Hi all,
I have a scene with many surfaces and I want to do some ray intersections (no reflexion, just direct). In order to solve the untrimmed geometry problem, I was about to use the pointOnFace method proposed on many other posts.

But I couldn’t find how to get the hit geometry from the RayShoot method. The function only outputs the hit point but do not give any reference to the surface that has been hit. Actually for other purposes I would really need to have this information (which surface has been hit by the ray).

Does someone have an idea on how to do it in C# (I’m doing this for a plugin) ?

So far, I could momentarily solve my problem by writing the following function.
The principle is the following :

for each ray, the program go through all the input geometry to see on which one arrived the ray.

then it checks if the ray arrived inside the trimmed geometry.

public Point3d FullRayShoot(Ray3d ray, IEnumerable<BrepFace> brepFaces, out int hitFace, out bool success)
{
var endPoint = Intersection.RayShoot(ray, _brepFaces, 1);
double u_closest = 0.0;
double v_closest = 0.0;
hitFace = 0;
int i = 0;
success = false;
if (endPoint != null)
{
foreach (BrepFace bf in brepFaces)
{
bf.ClosestPoint(endPoint[0], out u_closest, out v_closest);
if (bf.PointAt(u_closest, v_closest).DistanceTo(endPoint[0]) <= _doc.ModelAbsoluteTolerance)
{
if (bf.IsPointOnFace(u_closest, v_closest) == PointFaceRelation.Interior)
{
hitFace = i;
success = true;
return endPoint[0];
}
}
i++;
}
}
return new Point3d();
}

But I believe this is completely inefficient way to proceed. Going through all the geometry for each rays doesn’t sounds a good practice for me. Especially for further developement where I might have hundreds of surfaces and hundreds of rays lunched from every one. This code might slow down the plugin.

Hi @TomTom, I do not understand what do you mean by “selecting” the object before ray shooting. Can you please attach some code ? Eventually just the command line.
So far I couldn’t find any way to get the hit geometry directly from the rayshooting option. Althought it is the most obvious way to proceed. The solution that I proposed works good but is especially inefficient.

The only thing that I could find in the API is the following description of the output, but I couldn’t use it (the output array is never the size of the input geometry) :

Return Value

Type:Point3d[ ]
An array of points: one for each face that was passed by the faceIds out reference.

Sorry but I’m very confused with what I should do with this ObjectTable. According to Dale’s answer, it looks like the rayshoot method doesn’t output the hit geometry in any way. I’m not sure you can get it by “selecting the object before doing a rayshoot”, I’m not even sure if that makes any sense. Please attach some code, it would be very helpful.

Thanks for the update !
Although we cannot expect our users to run on the last WIP version. As a matter of fact I finally wrote a code that computes this RayShoot very fast, and it is compatible with Rhino6. I’m sharing it here, in case someone read this and has the same problem later on.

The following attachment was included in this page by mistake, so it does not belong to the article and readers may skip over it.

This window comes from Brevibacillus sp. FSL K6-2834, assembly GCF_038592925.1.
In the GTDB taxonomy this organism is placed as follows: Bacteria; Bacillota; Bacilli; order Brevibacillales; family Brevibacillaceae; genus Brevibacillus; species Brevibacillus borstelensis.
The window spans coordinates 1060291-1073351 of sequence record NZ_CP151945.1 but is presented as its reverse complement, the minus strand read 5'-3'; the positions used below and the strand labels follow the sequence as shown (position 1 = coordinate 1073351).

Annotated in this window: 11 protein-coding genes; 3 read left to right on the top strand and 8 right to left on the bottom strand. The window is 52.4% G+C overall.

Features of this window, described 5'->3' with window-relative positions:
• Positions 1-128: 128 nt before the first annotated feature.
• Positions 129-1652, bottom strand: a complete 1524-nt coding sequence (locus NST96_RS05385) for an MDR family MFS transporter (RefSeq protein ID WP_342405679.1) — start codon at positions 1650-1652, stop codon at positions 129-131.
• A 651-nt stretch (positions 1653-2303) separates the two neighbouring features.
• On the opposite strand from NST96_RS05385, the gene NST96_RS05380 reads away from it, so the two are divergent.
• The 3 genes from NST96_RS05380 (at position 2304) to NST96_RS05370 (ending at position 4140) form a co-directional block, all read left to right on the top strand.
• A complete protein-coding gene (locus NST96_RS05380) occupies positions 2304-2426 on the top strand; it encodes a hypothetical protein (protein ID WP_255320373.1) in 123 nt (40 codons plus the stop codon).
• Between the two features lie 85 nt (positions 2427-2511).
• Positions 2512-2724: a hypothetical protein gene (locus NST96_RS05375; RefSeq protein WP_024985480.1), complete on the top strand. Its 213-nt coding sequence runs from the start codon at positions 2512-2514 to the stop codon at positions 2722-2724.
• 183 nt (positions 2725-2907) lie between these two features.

public Point3d FullRayShoot(Ray3d ray, IEnumerable<Brep> breps, out int hitFace, out bool success)
{
success = false;
hitFace = 0;
var rayCrv = new Line(ray.Position, ray.Direction, 999999999999).ToNurbsCurve();
var returnPoint = new Point3d();
double minDist = 9999999999;
int i = 0;
foreach (Brep bp in breps)
{
bool interResult = Intersection.CurveBrepFace(rayCrv, bp.Faces[0],_doc.ModelAbsoluteTolerance,out Curve[] curves,out Point3d[] points);
if(interResult)
{
if (points.Length != 0)
{
double dist = points[0].DistanceTo(ray.Position);
if (dist < minDist && dist > _doc.ModelAbsoluteTolerance)
{
hitFace = i;
success = true;
returnPoint = points[0];
minDist = dist;
}
}
}
i++;
}
return returnPoint;
}

The structure of inputs/outputs is not very logical but fitted my needs and the rest of my program at that point. Modification are more than welcome

Where exactly did you optimise something? Don’t get me wrong, I really like to know, but I don’t understand where any optimisation was applyied here. The same confusion I had with your PM.

The algorithm is not the same since I’m doing intersection on geometry myself instead of using the rayshoot method.
On the first algorithm I was checking (among all surfaces) to which surface belonged the result point.
Whereas now I have it straight away.

If we assume that in the original rayshoot method, the program had to go through all geometry. It made two times through all the geometry for first methode. Only once for second.

I’m not trying to fool anyone, and positive critics are welcome. If you’re not interested in, it’s completely ok for me. Also I guess everything here is getting a bit confused for new observers since you delete all your messages.

I mean a simple optimisation is to filter out the physical intersections by using mathematical ones at first, so that you reduce computation time. In my example you see how I created 30001 objects. I simply added a bounding box intersection before doing the physical one, because I don’t need to do them on all.

In my previous posts (which I deleted) I was thinking that you are directly refering to RhinoObjects, so that a preselection (which might work similar) can be exploited. There are a couple of other optimisations possible, but this simple trick reduces computation already drastically:

Hi @TomTom,
Your help is much appreciated, thank you. I don’t have so many Breps to intersect with, but it already halved the computation time for my whole recognition process.
Yes I’m not very familiar with computation and optimization, so I’m glad you proposed your kind help.